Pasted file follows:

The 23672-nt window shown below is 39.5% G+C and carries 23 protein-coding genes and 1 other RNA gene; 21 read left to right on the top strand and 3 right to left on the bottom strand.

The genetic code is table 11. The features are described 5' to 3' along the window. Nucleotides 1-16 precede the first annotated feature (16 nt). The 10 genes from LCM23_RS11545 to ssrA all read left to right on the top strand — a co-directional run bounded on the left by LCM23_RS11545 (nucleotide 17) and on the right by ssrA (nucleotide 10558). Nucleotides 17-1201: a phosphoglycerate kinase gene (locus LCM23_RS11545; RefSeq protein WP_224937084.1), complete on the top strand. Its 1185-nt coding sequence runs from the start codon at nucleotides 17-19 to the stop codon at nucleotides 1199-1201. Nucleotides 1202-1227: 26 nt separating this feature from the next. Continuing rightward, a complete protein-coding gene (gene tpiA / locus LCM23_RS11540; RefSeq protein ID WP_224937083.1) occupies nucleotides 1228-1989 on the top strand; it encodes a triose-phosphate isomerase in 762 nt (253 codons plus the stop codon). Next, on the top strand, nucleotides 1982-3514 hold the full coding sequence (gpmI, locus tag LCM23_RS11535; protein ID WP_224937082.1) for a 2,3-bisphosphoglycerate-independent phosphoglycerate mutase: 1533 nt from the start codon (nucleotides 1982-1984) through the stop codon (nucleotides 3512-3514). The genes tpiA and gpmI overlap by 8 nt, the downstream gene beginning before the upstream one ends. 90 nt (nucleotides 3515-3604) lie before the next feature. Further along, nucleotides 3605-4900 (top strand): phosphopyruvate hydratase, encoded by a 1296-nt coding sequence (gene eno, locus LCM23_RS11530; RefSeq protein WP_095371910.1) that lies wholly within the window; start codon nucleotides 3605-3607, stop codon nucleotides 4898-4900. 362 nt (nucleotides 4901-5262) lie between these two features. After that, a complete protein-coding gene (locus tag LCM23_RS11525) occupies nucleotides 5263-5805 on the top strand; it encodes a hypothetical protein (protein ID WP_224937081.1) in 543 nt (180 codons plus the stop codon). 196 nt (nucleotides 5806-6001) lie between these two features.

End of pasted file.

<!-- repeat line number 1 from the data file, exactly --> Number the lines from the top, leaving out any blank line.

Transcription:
The 23672-nt window shown below is 39.5% G+C and carries 23 protein-coding genes and 1 other RNA gene; 21 read left to right on the top strand and 3 right to left on the bottom strand.